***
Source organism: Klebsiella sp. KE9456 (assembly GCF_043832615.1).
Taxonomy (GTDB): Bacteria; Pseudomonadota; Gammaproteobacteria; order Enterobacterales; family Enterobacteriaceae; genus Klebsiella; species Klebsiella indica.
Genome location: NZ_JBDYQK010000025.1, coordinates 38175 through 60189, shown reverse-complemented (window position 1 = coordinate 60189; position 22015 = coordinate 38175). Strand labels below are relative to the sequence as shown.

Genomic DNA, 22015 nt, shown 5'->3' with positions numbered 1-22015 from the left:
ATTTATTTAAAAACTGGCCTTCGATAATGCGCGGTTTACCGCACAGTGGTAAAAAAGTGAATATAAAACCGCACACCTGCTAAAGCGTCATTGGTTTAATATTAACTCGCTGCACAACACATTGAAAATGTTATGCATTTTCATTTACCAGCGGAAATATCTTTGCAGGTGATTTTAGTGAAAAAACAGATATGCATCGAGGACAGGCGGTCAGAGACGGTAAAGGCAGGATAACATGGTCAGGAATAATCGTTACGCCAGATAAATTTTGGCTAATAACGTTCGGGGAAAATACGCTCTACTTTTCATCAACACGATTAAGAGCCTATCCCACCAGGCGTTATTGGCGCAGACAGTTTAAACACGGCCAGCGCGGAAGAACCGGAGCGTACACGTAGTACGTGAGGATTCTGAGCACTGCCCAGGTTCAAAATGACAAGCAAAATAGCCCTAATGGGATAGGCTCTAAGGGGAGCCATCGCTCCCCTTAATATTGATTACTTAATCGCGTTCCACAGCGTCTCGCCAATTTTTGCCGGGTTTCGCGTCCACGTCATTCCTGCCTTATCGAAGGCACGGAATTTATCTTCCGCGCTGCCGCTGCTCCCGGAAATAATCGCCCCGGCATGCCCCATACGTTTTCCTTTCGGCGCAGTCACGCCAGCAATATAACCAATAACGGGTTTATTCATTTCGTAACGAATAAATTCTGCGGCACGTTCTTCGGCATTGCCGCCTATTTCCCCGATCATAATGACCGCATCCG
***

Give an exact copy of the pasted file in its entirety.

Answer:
Source organism: Klebsiella sp. KE9456 (assembly GCF_043832615.1).
Taxonomy (GTDB): Bacteria; Pseudomonadota; Gammaproteobacteria; order Enterobacterales; family Enterobacteriaceae; genus Klebsiella; species Klebsiella indica.
Genome location: NZ_JBDYQK010000025.1, coordinates 38175 through 60189, shown reverse-complemented (window position 1 = coordinate 60189; position 22015 = coordinate 38175). Strand labels below are relative to the sequence as shown.

Genomic DNA, 22015 nt, shown 5'->3' with positions numbered 1-22015 from the left:
ATTTATTTAAAAACTGGCCTTCGATAATGCGCGGTTTACCGCACAGTGGTAAAAAAGTGAATATAAAACCGCACACCTGCTAAAGCGTCATTGGTTTAATATTAACTCGCTGCACAACACATTGAAAATGTTATGCATTTTCATTTACCAGCGGAAATATCTTTGCAGGTGATTTTAGTGAAAAAACAGATATGCATCGAGGACAGGCGGTCAGAGACGGTAAAGGCAGGATAACATGGTCAGGAATAATCGTTACGCCAGATAAATTTTGGCTAATAACGTTCGGGGAAAATACGCTCTACTTTTCATCAACACGATTAAGAGCCTATCCCACCAGGCGTTATTGGCGCAGACAGTTTAAACACGGCCAGCGCGGAAGAACCGGAGCGTACACGTAGTACGTGAGGATTCTGAGCACTGCCCAGGTTCAAAATGACAAGCAAAATAGCCCTAATGGGATAGGCTCTAAGGGGAGCCATCGCTCCCCTTAATATTGATTACTTAATCGCGTTCCACAGCGTCTCGCCAATTTTTGCCGGGTTTCGCGTCCACGTCATTCCTGCCTTATCGAAGGCACGGAATTTATCTTCCGCGCTGCCGCTGCTCCCGGAAATAATCGCCCCGGCATGCCCCATACGTTTTCCTTTCGGCGCAGTCACGCCAGCAATATAACCAATAACGGGTTTATTCATTTCGTAACGAATAAATTCTGCGGCACGTTCTTCGGCATTGCCGCCTATTTCCCCGATCATAATGACCGCATCCG